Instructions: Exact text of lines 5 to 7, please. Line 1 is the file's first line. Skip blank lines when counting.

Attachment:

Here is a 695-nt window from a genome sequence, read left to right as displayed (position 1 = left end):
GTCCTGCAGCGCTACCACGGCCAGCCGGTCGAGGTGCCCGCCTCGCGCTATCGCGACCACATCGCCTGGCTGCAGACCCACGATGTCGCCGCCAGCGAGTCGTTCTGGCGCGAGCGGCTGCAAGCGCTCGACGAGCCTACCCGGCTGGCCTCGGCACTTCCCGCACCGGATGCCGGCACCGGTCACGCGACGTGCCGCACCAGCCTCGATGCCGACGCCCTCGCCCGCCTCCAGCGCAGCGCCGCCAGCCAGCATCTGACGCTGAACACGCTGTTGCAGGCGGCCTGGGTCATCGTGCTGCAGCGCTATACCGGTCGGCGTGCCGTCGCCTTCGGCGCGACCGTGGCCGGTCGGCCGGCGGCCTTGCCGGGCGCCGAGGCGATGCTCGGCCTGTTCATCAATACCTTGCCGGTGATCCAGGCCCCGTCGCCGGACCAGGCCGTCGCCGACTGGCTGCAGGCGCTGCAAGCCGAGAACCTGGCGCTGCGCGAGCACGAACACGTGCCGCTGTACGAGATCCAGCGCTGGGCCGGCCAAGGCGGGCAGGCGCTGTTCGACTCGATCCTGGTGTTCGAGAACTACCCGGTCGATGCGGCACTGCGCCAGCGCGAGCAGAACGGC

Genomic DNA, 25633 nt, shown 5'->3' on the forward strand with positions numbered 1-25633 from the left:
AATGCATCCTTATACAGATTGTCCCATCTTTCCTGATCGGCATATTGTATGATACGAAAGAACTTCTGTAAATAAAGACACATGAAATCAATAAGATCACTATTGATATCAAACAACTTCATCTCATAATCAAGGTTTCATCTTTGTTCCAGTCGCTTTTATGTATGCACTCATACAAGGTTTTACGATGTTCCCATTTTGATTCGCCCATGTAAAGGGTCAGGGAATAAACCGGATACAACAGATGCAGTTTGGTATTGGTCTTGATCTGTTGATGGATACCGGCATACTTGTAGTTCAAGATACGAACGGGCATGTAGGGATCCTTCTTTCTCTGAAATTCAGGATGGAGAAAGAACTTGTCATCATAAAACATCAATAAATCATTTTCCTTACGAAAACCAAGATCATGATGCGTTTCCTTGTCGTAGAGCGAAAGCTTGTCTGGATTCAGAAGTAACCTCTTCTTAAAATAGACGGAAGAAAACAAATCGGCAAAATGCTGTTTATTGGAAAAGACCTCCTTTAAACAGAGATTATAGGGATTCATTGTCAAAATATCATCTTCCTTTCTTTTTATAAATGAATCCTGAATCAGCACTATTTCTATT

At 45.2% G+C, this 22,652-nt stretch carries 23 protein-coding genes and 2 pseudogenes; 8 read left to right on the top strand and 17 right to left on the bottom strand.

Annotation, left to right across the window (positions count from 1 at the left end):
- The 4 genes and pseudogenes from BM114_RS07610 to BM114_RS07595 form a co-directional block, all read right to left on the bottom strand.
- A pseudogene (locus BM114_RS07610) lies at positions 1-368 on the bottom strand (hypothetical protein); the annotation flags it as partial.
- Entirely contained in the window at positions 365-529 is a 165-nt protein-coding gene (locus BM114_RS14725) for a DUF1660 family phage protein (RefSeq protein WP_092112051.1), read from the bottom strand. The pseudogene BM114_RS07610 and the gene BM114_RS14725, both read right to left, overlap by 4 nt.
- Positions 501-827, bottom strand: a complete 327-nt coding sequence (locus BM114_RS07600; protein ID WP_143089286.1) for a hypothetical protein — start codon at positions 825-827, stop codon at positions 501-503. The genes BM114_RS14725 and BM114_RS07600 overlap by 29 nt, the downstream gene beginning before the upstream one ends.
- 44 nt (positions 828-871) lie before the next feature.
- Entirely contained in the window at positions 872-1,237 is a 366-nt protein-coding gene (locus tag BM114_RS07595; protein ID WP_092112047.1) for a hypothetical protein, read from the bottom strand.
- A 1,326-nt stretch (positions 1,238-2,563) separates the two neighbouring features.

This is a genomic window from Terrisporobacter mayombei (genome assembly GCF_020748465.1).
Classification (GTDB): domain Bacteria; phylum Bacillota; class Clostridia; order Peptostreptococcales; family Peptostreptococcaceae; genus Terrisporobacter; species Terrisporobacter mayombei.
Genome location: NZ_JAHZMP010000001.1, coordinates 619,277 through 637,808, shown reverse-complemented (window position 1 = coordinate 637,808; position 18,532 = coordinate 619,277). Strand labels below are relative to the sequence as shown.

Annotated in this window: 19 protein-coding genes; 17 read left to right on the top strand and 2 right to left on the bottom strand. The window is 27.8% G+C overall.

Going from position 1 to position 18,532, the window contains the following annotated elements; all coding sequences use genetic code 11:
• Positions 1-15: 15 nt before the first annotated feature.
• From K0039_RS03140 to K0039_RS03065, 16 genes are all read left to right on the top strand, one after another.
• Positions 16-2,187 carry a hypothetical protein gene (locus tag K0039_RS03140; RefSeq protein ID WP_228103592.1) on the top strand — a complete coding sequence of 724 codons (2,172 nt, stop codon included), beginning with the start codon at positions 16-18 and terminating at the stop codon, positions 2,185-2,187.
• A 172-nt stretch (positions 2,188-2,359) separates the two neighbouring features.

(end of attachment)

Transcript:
At 45.2% G+C, this 22,652-nt stretch carries 23 protein-coding genes and 2 pseudogenes; 8 read left to right on the top strand and 17 right to left on the bottom strand.

Annotation, left to right across the window (positions count from 1 at the left end):
- The 4 genes and pseudogenes from BM114_RS07610 to BM114_RS07595 form a co-directional block, all read right to left on the bottom strand.